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After-Care: Root Cannal Treatment

Do not eat when you are under anesthesia.

Local anesthesia that causes numbness is usually applied during root canal treatment. Because of this numbness, the patient may bite and damage his/her soft tissues such as tongue, lips and cheeks. Extremely cold-hot beverages should be avoided at the same time, which can damage soft tissues.

Use the other side of your jaw until full recovery

After root canal treatment, use the other part of your jaw while eating until the pain is over. If a temporary filling has been made, use the other part of your jaw until a permanent filling is made. Temporary fillings are easily abradable, breakable and thus may fall even when they are stiffened. If the dental tissue surrounding the filling is too thin, these breaking materials of the filling can also break the tooth.

If you feel excess filling material or high filling on your temporary or permanent filling after the numbness is gone, please contact your dentist.

If your temporary filling is a little abraded but still covers the root canal of the tooth, there is no problem. But if the abrasion is too much, different substances may get into the root canal of your tooth. In that case, put a little cotton in that area and go to your dentist immediately. Do not forget that if it is not treated immediately, you may loose your tooth.

Root canal treated teeth may loose their flexibility to a some extent and may become fragile. If the remaining dental tissue is too thin and your tooth is likely to break in the following years, your physician may recommend a crown after a permanent filling. Sometimes special fillings (called inlay-onlay) are required instead of normal fillings. They are made in the laboratory environment and glued there. This type of special filling may cost more, but prevents tooth loss.

Root canal treatment is a form of treatment that requires a great deal of effort and is an indication of your dentist’s attention given to you and your teeth. It is much easier to extract your teeth and replace them with bridges or implants. After a successful root canal treatment, you may keep your tooth in your mouth for lifetime. But sometimes the treatment may be unsuccessful. If the root of the teeth is excessively curved, the side canals are impossible to clean, some bacteria types that do not respond to any antiseptics exist, massive inflammatory bulks are formed at the root or there is not enough dental tissue for filling and crowning, the treatment may be unsuccessful.

Please avoid extraordinary forces such as cracking the shell of a hazelnut or pistachio or trying to open a bottle with your teeth. These forces, which you should not even apply to your natural teeth, can cause serious damage to your root canal treated teeth as well.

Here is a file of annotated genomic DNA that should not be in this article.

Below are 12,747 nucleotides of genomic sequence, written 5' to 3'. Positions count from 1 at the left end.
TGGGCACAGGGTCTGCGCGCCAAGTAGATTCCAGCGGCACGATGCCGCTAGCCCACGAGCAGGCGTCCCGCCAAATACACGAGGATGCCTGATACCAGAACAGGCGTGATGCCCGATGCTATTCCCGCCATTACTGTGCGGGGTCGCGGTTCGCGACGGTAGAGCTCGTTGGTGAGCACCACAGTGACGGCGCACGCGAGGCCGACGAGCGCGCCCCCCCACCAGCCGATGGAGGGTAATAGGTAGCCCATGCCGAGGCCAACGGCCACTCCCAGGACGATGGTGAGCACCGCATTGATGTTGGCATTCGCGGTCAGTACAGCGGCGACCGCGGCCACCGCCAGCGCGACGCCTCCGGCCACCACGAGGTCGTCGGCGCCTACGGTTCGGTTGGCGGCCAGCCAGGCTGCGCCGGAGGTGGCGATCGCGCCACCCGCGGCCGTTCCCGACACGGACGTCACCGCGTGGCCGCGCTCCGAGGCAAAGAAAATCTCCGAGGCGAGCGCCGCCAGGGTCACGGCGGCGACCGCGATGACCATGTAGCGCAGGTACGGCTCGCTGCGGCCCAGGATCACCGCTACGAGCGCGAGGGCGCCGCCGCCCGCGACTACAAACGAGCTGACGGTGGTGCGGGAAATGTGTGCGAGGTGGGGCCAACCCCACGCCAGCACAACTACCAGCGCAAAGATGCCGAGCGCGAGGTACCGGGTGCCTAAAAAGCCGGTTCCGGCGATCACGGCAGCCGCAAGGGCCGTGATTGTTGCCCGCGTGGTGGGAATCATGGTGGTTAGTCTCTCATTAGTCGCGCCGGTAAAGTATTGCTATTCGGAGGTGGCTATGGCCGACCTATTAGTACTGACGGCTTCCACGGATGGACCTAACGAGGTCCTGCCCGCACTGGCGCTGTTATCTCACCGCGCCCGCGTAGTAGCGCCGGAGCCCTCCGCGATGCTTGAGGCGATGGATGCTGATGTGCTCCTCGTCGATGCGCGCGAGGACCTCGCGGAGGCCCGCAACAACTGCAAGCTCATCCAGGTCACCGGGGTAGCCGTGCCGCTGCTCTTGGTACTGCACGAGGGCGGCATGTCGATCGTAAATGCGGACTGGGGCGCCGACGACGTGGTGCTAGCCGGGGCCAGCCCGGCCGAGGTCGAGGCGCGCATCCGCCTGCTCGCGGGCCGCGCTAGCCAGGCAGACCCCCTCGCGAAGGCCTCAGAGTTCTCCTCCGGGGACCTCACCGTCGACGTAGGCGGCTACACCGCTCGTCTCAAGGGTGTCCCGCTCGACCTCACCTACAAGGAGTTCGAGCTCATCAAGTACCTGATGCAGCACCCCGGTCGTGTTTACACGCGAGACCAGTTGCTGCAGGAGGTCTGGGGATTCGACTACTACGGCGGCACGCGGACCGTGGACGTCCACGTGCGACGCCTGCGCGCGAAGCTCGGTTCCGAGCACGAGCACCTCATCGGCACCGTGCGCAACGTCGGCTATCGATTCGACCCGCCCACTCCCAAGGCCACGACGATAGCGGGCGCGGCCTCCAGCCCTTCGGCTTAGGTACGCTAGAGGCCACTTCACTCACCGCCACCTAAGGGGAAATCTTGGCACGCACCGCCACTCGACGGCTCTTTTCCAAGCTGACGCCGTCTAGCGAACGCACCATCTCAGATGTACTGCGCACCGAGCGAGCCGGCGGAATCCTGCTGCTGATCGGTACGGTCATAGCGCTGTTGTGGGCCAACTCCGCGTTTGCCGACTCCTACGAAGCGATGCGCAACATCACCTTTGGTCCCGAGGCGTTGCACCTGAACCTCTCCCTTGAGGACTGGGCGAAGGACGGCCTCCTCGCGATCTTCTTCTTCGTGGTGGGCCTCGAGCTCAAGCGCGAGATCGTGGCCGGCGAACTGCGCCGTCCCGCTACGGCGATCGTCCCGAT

If you have a temporary filling and your pain is completely gone, please do not delay your essential treatment. We have to extract many teeth because some of our patients neglect and delay their treatment when their pain is gone. Feeling no pain does not mean that your treatment is finished. Remember that even if your root canal treatment is finished, a tooth that is not permanently filled can cause a much greater problem after a few months and may be lost.

Using a medication with analgesic and anti-inflammatory properties for a week will relieve your pain and help you to recover quickly. Many of the drugs you have been using for headache can be used. Examples are Majezik, Apranax, Aprol, Cataflam, Dolorex, Surgam, Artril and so on. Whatever medication you take, you should first consult your physician and get his/her approval. For example, painkillers such as Parol (paracetamol), Minoset, etc., do not have anti-inflammatory effect. So they are less effective after root canal treatment.

In some cases, there may be inflammatory bulks at the root of your tooth, where the root canal treatment is applied. This inflammatory bulks may be chronic and you may not feel any discomfort. However, when the root canal treatment is started and various antiseptic substances are applied to the related area, the chronic (sleeping) inflammation bulk may be awakened. In such situations, facial swelling and pain may occur. You should consult your dentist if the medication recommended by your dentist does not relieve the pain.

If the swelling mentioned above spreads over a large area and at the same time fever, malaise, etc. is observed, you should contact your dentist and follow his/her directions. In such cases, your dentist may prescribe an antibiotics for you and arrange appointments to check if the inflammation is gone or not.